It was a bright and sunny afternoon back on June 5 as Dover High School’s Class of 2013 received their diplomas. However 28 of those students would not have been able to take that long-awaited walk across the stage if they hadn’t had an extra bit of Daylight.

Dover High was recognized June 26 for the success of those students, who graduated after five months of intensive online work that gave them the credits they needed to finish their studies.

The program, nicknamed Daylight, gave failing seniors a chance to make up lost credits during school hours. It is the twin of the school’s successful Twilight program, which offers the same opportunities in after-school sessions.

“Some of the students were very far behind,” said Dr. Evelyn A. Edney, co-principal for administration at Dover High. “Some just needed a few credits to be eligible to graduate.”

Working with the Virginia-based Edmentum company, which developed the computer-based online courseware now in use in a number of schools across the country, Dover High only began the program in January, meaning those students had less than a half year to make up more than a year’s worth of work.

The program enrolled 33 students; of those, five were unable to complete the curriculum in time for graduation, and are now enrolled in summer school Edney said. The rest graduated last month with their peers.

Students in the program came from a variety of backgrounds. Some had various problems that kept them from studying, some hadn’t realized the importance of a high school diploma and some very bright students simply were bored with the normal school curriculum.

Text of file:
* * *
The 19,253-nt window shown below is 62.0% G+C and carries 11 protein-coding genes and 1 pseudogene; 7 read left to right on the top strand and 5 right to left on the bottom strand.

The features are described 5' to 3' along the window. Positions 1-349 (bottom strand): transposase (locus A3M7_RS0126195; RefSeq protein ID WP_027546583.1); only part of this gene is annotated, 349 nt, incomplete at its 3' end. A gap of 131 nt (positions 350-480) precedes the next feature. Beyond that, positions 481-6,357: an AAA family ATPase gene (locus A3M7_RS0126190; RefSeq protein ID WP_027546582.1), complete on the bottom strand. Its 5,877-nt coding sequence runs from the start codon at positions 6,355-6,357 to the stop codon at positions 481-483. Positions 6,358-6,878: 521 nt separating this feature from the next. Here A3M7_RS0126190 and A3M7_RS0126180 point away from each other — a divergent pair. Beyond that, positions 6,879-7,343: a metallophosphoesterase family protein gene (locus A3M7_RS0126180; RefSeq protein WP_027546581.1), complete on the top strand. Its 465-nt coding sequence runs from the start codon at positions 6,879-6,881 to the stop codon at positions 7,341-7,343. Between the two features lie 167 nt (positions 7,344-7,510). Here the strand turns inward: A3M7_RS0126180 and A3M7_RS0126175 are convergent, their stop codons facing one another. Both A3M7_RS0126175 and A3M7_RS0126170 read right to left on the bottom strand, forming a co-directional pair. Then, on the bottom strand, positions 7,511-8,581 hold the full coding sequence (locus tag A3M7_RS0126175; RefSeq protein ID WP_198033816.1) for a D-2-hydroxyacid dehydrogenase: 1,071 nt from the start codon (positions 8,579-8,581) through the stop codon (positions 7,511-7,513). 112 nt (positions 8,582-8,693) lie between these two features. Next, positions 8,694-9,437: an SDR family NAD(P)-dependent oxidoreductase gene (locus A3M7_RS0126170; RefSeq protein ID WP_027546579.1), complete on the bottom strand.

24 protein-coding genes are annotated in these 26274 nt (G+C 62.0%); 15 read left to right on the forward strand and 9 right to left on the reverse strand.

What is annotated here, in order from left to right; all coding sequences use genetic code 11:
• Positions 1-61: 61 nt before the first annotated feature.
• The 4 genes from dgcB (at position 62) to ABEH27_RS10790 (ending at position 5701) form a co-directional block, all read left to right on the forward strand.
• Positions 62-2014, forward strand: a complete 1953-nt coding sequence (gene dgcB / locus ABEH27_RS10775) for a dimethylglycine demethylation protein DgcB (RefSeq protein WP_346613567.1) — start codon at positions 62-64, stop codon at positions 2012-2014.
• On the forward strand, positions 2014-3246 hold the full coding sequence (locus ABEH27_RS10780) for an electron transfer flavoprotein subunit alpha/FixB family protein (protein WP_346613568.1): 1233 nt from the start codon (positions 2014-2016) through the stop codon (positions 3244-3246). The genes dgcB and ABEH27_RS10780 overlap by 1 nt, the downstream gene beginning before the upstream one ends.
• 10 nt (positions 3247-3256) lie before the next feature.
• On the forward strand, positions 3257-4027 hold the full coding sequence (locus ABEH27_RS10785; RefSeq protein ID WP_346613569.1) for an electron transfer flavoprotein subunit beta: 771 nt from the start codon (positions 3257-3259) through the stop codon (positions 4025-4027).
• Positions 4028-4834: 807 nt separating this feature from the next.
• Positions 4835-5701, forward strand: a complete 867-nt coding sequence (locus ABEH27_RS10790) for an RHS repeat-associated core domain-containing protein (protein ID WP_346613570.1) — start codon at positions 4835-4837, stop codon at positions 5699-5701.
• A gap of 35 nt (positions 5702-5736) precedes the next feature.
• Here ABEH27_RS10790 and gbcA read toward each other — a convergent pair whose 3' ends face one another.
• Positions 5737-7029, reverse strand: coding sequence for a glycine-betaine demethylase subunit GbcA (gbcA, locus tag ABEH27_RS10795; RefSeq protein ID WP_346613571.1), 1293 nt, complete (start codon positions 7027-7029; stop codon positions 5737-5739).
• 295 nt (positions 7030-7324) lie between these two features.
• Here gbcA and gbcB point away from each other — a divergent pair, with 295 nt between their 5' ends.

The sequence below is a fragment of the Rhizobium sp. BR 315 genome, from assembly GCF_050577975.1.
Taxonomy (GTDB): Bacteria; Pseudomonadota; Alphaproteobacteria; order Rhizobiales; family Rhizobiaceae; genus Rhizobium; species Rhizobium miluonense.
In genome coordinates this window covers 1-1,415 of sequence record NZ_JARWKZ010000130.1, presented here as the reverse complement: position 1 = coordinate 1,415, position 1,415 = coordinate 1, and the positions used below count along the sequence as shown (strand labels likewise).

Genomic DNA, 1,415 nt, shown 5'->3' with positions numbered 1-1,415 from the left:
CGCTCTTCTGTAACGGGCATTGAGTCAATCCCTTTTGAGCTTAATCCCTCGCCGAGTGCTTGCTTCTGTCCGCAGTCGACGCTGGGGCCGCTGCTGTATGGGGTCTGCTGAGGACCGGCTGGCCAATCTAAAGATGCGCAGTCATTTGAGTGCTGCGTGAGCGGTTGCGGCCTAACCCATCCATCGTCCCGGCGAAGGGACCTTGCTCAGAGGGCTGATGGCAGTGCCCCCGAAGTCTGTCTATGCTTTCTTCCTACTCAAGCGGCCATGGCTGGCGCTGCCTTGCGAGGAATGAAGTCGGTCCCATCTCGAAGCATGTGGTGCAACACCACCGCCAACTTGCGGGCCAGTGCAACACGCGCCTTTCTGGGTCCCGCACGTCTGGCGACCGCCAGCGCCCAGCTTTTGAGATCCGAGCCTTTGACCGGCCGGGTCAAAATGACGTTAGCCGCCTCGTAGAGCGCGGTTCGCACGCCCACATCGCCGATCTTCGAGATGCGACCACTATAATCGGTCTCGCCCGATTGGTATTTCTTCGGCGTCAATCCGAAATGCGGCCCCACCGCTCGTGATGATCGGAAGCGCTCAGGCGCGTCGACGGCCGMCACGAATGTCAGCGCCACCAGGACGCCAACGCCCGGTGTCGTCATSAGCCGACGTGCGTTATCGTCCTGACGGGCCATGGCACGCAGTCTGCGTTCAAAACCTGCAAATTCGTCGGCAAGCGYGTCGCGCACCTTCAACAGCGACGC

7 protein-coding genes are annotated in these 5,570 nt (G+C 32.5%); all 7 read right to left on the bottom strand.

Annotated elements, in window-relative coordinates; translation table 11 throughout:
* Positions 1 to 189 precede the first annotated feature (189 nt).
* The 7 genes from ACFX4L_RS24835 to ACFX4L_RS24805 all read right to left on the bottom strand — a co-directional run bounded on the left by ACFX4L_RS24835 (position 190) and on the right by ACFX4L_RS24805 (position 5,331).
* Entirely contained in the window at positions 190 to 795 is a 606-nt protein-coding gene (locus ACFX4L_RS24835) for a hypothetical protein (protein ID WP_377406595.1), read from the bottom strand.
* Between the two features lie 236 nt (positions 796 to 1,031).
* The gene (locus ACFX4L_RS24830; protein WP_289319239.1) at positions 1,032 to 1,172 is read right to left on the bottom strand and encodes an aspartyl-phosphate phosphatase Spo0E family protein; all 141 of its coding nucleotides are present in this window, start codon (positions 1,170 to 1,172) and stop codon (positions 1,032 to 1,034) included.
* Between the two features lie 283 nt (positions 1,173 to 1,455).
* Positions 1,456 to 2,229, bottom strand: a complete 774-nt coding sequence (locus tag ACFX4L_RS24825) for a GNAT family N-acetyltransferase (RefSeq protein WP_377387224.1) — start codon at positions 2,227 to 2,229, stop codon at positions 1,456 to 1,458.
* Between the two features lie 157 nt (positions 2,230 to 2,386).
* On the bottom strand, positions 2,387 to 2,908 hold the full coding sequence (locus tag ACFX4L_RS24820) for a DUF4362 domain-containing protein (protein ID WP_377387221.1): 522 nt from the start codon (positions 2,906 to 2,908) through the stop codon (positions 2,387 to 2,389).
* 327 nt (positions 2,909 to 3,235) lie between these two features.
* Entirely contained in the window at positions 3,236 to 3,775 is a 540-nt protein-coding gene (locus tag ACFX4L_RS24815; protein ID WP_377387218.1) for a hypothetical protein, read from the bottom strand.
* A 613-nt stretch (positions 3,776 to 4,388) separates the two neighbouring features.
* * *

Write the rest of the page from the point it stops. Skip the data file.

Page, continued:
“A lot of them are highly intelligent, they just weren’t learning in the way they learned best,” Edney said.

Students enrolled in the program signed a contract saying they’d work hard, wouldn’t be late or absent and wouldn’t be behavior problems. Parents also signed the contract and were kept advised of their child’s progress.

Edney also received daily updates and passed that information on to administrators at the Capital School District.

Perhaps the most important part of the program was the man who ran it, James Bailey, who came to Dover High with 34 years of teaching experience in the New Jersey school system.

Bailey’s approach was somewhat of a cross between an inspirational speaker and a Marine Corps drill instructor: he worked to help ensure the students’ success, but would brook no excuses when it came to not doing the work.

“I’ve been there, I’ve done that, I’ve seen most of the excuses students can come up with,” he said.

“We knew we had the right person for the job,” Edney said. “He is someone who wouldn’t take any excuses but also is someone who would motivate them.”

The result was that students who initially had little in common except failing grades soon bonded and supported each other. At the beginning of the program, many sat apart from each other; by the end, they’d often be sitting together, helping and sometimes mentoring each other.

The results were clear: not only did they earn the credits needed to graduate, they became a cohesive unit, each willing to work for the betterment of the other.

It all came to fruition on June 5.

“Probably the biggest thing for me was at graduation, when some of these kids went up to the stage, you could hear the others shouting, ‘Daylight! Daylight!’” Edney said.

“It just made me so proud.”